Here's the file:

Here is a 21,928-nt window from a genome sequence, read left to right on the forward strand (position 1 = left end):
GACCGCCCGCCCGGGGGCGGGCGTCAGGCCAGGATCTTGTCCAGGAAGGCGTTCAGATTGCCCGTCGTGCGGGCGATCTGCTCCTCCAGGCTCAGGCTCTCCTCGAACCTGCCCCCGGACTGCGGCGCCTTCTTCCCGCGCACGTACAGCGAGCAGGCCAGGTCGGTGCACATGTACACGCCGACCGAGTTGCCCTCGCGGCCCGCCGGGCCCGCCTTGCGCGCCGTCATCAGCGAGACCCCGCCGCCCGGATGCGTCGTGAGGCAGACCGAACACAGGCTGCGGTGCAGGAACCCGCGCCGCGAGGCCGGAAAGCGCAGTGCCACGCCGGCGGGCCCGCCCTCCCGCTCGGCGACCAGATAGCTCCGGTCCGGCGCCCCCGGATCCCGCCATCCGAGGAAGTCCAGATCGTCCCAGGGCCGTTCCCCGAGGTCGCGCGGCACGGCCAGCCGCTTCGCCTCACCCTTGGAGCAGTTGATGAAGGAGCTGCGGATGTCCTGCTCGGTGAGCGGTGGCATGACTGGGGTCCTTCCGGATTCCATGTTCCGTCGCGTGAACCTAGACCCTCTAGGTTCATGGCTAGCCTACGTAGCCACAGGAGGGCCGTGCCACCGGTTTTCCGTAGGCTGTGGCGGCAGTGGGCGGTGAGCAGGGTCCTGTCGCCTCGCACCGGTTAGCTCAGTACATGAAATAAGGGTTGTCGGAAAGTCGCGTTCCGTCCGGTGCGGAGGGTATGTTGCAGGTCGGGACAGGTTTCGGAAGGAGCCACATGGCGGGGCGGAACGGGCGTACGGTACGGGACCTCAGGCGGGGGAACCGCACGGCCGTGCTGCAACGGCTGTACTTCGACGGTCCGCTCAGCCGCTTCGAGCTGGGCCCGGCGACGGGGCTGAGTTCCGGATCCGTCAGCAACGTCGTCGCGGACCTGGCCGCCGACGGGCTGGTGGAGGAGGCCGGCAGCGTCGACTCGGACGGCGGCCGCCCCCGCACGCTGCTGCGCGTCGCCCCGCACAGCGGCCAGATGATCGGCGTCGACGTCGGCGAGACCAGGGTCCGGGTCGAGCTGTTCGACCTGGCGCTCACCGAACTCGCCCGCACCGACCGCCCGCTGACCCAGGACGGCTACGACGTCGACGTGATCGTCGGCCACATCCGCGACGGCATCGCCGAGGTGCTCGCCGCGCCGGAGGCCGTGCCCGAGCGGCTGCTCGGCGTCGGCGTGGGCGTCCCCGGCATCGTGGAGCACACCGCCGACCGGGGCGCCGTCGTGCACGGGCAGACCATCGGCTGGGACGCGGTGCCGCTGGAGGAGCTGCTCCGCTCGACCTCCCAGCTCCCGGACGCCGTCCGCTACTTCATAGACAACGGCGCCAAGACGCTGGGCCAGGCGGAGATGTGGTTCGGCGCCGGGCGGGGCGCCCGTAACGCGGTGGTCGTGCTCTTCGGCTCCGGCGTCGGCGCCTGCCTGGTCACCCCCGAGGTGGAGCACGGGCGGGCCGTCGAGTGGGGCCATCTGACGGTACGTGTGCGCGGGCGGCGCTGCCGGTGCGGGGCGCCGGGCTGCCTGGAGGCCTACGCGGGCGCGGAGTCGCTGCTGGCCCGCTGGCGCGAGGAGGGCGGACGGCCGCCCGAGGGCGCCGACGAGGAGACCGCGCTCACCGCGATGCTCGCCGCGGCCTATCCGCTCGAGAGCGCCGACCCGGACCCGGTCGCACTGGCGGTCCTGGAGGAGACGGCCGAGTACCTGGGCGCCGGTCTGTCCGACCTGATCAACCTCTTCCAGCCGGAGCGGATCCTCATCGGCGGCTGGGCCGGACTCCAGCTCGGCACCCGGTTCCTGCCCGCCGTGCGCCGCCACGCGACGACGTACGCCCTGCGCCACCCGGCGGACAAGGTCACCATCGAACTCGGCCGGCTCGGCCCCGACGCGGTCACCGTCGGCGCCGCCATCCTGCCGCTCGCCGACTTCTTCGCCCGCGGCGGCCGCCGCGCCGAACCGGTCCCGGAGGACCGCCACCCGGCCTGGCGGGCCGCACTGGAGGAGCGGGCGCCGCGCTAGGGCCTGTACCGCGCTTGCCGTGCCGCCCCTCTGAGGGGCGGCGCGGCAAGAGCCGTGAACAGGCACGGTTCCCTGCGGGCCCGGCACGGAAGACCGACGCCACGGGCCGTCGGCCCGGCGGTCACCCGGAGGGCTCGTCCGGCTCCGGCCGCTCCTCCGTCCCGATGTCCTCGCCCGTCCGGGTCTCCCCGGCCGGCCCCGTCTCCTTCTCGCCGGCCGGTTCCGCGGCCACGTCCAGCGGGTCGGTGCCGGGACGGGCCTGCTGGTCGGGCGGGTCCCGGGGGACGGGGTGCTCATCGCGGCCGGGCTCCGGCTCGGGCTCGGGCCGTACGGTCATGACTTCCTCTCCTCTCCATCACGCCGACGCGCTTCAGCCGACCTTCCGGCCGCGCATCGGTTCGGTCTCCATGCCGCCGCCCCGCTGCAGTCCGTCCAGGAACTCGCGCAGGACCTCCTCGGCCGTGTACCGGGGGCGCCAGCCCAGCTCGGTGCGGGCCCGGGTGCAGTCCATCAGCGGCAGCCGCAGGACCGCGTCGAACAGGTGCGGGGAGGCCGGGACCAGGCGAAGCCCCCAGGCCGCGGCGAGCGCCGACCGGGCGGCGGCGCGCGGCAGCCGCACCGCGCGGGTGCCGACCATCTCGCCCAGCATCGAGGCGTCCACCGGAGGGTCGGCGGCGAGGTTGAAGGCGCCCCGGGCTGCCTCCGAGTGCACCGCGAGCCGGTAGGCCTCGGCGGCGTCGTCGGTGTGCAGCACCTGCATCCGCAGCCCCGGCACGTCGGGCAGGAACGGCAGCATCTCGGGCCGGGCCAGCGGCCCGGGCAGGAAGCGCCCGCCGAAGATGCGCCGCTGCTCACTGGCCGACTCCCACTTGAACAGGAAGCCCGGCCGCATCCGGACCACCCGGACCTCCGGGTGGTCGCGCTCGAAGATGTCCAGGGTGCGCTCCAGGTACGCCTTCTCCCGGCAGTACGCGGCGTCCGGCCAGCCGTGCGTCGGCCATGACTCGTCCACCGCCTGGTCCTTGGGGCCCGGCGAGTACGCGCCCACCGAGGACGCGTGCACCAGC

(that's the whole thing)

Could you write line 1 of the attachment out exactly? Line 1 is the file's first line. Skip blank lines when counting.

Here is a 21,928-nt window from a genome sequence, read left to right on the forward strand (position 1 = left end):